Smith said, "One of the things that is insidious about hours cut is that you have less time to be there, less time to do what you're supposed to be doing and give your services, without actually disappearing all together. Parents might believe that there's as many services as there always were, but there's a difference." She said the hours are being cut because the school board says they don't have the money, but offered evidence to suggest otherwise. "This is a choice. We know this board has money for what it wants to spend money on. For instance, they spent $900,000 this year to bring wireless service within the division, when SuperNet is coming and will be up and running in the fall. So they have $900,000 to spend on what they want to spend it on. The technology is being serviced, the children are not," said Smith.We did, a year and a half ago, when we pulled our eldest out of first grade. She was a year ahead of her classmates and no-one, from her teacher to the principal, seemed to think the situation required any help, little or otherwise, or individualized attention. No matter -- we found a very nice way to guarantee our own kids lots of help and individualized attention. No SuperNet, though.
The reduction comes on top of cutbacks implemented in September and December. For teaching assistants, hours went from 1,400 last year to an expected workload of 1,075 for next year. The reduced hours are impacting teaching assistants, librarians, receptionists and in some cases, caretakers, but Smith says children are the ones who are impacted the most. In the case of her own hours, Smith said she will be in the library only one third of the number of hours she worked last year. "That affects the children in a lot of ways. It stops us from doing effective reading programs. It stops the children from having access to somebody who can help them find what they're looking for."
"'If you're a TA and you're not there, you're not there. If you have a special needs child that you're working with, that child still needs the amount of hours they always needed. They're still in school the same amount of hours, they just don't get the help that they need for as many hours," said Smith. Smith said another change is that the school board has directed that TA's are to only be assisting special needs children, and not children who just need a little bit of extra attention. "A little help will put them into the area where they succeed. Without that little help, they're not succeeding. A little help with reading, a little help with math. A little individualized attention in any area, and those children aren't going to get that anymore," said Smith.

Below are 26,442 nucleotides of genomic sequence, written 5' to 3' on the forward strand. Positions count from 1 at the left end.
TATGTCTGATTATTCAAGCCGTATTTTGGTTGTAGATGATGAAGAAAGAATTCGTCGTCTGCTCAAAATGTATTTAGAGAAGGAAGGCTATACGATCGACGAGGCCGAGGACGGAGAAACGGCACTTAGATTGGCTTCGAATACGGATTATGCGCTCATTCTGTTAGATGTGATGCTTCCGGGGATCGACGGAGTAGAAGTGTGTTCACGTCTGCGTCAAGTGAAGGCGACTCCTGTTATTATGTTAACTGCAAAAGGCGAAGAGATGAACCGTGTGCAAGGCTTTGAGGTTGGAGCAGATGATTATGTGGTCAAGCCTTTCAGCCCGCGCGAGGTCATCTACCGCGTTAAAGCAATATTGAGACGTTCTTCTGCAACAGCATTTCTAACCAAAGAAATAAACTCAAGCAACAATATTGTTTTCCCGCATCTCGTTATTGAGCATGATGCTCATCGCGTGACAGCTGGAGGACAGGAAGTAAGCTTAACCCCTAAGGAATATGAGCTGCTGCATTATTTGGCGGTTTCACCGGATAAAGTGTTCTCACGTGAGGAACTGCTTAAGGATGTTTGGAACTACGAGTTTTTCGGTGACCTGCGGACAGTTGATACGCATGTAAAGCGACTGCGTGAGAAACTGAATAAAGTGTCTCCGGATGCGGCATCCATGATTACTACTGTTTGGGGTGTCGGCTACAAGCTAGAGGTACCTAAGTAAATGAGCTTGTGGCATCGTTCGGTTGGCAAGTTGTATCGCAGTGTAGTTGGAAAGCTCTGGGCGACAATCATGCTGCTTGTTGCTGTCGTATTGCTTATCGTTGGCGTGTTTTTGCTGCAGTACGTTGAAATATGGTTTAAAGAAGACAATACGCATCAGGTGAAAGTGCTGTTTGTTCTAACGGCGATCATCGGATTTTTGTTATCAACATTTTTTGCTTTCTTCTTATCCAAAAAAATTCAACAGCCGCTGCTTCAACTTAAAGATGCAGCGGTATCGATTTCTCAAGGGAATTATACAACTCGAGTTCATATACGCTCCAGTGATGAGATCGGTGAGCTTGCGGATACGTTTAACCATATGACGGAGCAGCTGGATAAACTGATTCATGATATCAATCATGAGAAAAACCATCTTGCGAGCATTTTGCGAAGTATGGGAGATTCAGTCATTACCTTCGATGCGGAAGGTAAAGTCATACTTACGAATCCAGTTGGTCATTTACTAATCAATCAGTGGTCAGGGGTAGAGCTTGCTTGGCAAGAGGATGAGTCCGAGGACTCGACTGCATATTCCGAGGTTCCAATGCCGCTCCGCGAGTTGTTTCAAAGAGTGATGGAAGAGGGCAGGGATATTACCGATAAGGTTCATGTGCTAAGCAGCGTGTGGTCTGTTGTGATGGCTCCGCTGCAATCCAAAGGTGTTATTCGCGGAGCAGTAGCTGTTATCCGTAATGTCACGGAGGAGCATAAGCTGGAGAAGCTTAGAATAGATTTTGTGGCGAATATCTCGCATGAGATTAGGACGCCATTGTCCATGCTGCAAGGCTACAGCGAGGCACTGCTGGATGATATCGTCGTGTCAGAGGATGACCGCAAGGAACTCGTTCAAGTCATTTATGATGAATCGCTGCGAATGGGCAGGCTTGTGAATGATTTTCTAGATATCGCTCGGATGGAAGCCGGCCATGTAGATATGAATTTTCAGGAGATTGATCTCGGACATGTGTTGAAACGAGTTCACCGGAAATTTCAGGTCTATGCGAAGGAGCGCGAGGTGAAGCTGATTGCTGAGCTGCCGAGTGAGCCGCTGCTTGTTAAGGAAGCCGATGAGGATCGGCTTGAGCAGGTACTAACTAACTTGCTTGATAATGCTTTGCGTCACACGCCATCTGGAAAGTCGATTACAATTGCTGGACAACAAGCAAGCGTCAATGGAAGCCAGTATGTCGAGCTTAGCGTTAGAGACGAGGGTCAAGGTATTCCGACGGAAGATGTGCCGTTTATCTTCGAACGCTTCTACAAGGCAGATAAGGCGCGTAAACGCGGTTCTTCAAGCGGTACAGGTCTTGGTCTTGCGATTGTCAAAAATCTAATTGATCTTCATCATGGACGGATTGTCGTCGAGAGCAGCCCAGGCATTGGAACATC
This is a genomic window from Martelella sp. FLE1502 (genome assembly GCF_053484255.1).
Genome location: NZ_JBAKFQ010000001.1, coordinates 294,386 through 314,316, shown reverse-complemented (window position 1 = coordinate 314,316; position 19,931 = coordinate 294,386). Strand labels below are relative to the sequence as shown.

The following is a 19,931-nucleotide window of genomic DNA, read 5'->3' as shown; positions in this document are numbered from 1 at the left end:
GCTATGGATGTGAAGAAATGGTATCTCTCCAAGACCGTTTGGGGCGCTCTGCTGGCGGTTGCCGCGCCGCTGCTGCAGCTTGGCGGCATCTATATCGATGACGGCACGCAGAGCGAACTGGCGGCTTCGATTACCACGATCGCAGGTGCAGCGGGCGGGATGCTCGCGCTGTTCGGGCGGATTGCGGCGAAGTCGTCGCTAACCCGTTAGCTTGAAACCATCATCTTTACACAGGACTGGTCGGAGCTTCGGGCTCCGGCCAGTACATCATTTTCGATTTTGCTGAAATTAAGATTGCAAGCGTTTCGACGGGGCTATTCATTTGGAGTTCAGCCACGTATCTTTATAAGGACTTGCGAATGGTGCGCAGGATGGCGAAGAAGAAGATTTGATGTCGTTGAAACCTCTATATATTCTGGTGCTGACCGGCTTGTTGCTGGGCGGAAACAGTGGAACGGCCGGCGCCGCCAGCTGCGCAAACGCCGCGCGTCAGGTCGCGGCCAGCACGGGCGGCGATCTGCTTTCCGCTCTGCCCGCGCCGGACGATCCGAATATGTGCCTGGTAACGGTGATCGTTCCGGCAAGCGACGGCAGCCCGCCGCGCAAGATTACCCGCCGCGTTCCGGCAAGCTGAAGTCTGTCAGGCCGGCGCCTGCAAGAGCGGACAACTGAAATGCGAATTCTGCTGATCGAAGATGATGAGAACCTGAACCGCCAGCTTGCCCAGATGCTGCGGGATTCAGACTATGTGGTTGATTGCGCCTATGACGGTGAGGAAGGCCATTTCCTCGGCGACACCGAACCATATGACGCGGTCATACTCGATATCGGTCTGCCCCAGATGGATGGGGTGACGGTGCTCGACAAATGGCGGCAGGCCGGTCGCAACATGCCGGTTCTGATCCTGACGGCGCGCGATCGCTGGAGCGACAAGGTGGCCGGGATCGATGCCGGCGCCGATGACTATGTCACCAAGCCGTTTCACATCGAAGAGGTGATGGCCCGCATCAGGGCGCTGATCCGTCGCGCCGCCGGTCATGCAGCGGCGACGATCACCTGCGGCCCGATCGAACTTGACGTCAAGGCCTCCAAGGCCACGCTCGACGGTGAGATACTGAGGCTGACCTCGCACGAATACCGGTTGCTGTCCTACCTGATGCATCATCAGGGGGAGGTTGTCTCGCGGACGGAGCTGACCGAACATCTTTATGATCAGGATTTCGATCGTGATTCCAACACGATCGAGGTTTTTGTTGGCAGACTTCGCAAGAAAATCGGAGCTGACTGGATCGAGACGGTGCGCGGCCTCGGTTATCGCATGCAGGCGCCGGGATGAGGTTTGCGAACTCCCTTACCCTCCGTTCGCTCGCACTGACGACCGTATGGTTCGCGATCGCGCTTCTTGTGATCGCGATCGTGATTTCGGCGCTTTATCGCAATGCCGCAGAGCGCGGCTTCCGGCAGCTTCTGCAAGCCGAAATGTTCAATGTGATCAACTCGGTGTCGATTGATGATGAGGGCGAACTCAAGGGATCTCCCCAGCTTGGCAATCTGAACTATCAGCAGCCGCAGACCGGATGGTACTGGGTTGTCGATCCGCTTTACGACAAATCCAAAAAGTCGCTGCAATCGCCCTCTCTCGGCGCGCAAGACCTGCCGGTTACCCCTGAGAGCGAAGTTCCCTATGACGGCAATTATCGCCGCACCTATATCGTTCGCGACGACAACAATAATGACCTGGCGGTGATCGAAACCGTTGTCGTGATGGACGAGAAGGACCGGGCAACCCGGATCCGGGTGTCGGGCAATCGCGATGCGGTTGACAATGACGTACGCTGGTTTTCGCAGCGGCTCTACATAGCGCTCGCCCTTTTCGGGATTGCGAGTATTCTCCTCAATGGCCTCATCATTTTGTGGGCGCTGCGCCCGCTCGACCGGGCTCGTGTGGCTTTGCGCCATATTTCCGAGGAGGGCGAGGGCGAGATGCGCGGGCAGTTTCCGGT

Without support staff working full time, teachers will be forced to take on extra responsibilities and Smith said that will further decrease the amount of teaching time available to students. "All of us do the jobs we're good at. The less hours we're there to help, the more you have teachers who are having to fill in those spaces. You have teachers in the library doing library work. That's not what teachers should be doing. Teachers should teach," said Smith.
The school board superintendent did not return this reporter's phone call before press time.
Smith said concerned parents should contact their Member of the Legislative Assembly, the superintendent and their school trustee. "Parents have a terrific amount of power. They should exercise it."
June 20, 2005
A little help and individualized attention
From the local rag, today's issue, we learn that the local public school division has reduced the work hours of its schools' support staff, and, according to Jane Smith, president of the local union chapter as well as librarian at our nearby elementary school, "it is affecting the quality of education students are receiving":